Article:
Detroit, MI

2016 Financial State of Detroit (Released 1/24/2018)

Detroit's Taxpayer Burden™ is -$8,000, and it received a "D" from TIA.
Detroit is a Sinkhole City without enough assets to cover its debt.
Decisions by elected officials have led to a Taxpayer Burden™, which is each taxpayer's share of city bills after its available assets have been tapped.
TIA's Taxpayer Burden™ measurement accounts for all assets and liabilities, including pension and retiree healthcare debt.
Detroit only has $2.4 billion of assets available to pay bills totaling $4.2 billion.
Because Detroit doesn't have enough money to pay its bills, it has a $1.8 billion financial hole. To erase this shortfall, each Detroit taxpayer would have to send $8,000 to the city.
Thanks to an accounting rule implemented in the 2015 fiscal year, Detroit must report its pension debt on its balance sheet. However, the city still excludes $702.7 million of retirement obligations, which consist partially of retiree healthcare liabilities. The majority of the hidden debt actually comes from promised pension benefits that haven’t been recognized yet because the financial report was prepared using outdated figures.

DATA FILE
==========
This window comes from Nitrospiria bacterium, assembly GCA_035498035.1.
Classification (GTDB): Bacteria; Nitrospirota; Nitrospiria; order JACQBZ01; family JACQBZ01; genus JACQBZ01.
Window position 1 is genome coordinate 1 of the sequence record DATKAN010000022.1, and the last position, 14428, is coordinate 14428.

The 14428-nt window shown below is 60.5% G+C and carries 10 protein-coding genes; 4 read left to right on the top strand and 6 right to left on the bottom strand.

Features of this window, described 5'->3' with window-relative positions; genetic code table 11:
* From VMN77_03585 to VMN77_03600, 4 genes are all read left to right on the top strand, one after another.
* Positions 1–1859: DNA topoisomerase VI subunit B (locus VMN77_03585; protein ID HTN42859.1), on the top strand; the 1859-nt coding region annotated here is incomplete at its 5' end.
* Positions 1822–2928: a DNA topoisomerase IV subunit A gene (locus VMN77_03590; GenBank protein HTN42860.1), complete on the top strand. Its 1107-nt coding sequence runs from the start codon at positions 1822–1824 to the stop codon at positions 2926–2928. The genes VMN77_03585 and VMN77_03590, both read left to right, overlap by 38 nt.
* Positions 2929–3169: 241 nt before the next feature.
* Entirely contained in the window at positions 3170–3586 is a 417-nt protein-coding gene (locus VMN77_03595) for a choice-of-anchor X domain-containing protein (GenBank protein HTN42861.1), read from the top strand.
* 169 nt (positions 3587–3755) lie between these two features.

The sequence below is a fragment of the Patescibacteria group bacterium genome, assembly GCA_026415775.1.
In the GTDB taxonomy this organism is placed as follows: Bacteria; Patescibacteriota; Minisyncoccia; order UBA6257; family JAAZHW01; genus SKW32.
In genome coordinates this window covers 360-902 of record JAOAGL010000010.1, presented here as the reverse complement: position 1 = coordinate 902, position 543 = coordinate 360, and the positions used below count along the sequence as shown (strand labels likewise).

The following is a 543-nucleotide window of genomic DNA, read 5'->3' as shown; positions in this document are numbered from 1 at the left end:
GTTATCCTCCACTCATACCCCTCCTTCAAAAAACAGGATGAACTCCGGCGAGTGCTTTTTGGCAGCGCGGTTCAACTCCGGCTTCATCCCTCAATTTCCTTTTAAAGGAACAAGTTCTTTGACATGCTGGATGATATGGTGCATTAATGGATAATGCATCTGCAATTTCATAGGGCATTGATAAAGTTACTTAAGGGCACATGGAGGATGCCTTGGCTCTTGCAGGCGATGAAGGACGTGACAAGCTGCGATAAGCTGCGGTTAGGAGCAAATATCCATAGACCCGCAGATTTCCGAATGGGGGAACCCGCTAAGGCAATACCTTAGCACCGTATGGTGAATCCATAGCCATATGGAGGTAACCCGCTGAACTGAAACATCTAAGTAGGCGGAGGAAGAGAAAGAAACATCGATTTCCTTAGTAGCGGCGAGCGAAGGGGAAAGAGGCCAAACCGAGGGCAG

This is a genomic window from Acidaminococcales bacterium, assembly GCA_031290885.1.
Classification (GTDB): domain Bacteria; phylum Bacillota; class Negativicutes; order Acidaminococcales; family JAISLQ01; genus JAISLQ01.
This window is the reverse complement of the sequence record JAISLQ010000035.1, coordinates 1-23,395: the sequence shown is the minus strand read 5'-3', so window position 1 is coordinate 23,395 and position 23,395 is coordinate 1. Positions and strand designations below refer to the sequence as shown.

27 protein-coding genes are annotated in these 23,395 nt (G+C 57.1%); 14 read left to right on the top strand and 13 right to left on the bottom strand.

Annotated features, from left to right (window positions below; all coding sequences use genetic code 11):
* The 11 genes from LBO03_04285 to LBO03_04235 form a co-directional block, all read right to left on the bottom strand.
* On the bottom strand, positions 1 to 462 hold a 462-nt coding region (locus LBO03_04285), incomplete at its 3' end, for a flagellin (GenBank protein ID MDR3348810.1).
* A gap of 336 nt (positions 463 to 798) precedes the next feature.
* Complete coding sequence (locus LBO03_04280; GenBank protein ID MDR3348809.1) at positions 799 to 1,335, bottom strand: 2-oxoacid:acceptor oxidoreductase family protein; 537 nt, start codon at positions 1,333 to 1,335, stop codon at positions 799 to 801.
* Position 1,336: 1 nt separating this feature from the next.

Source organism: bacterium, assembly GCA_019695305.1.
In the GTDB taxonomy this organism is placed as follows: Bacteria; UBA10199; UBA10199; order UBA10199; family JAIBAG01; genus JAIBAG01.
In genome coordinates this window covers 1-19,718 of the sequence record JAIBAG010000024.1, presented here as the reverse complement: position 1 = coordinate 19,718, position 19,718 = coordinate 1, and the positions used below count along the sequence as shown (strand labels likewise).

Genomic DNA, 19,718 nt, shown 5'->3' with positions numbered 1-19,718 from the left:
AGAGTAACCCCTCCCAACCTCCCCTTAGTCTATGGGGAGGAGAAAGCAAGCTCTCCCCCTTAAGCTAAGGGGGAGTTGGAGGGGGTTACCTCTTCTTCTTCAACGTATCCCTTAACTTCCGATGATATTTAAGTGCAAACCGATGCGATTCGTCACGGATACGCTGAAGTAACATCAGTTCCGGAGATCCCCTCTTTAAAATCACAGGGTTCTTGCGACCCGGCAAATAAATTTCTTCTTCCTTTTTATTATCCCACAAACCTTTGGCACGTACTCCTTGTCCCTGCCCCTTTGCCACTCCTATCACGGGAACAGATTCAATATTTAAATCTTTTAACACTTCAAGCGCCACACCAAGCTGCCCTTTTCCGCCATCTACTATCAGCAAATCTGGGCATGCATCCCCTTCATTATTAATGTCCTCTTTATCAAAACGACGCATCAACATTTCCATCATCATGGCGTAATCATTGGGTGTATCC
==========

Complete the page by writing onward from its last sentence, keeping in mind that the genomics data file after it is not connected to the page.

The city's financial report was released 330 days after its fiscal year end, which is considered untimely according to the 180 day standard.

Prior Years' TIA Data

2015 Financial State of Detroit

Other Resources

Detroit Comprehensive Annual Financial Reports

Publishing Entity: Office of the Chief Financial Officer

Is Chicago the next Detroit?

JANUARY 17, 2019 | FORBES | by Elizabeth Bauer

“Having not had that level of crisis, my sense is really that the city and its politicians are still likely to act as if it's owed prosperity and are not yet ready to acknowledge that difficult decisions generating unhappiness from constituents are required.  … But enough of that.  How about some math?”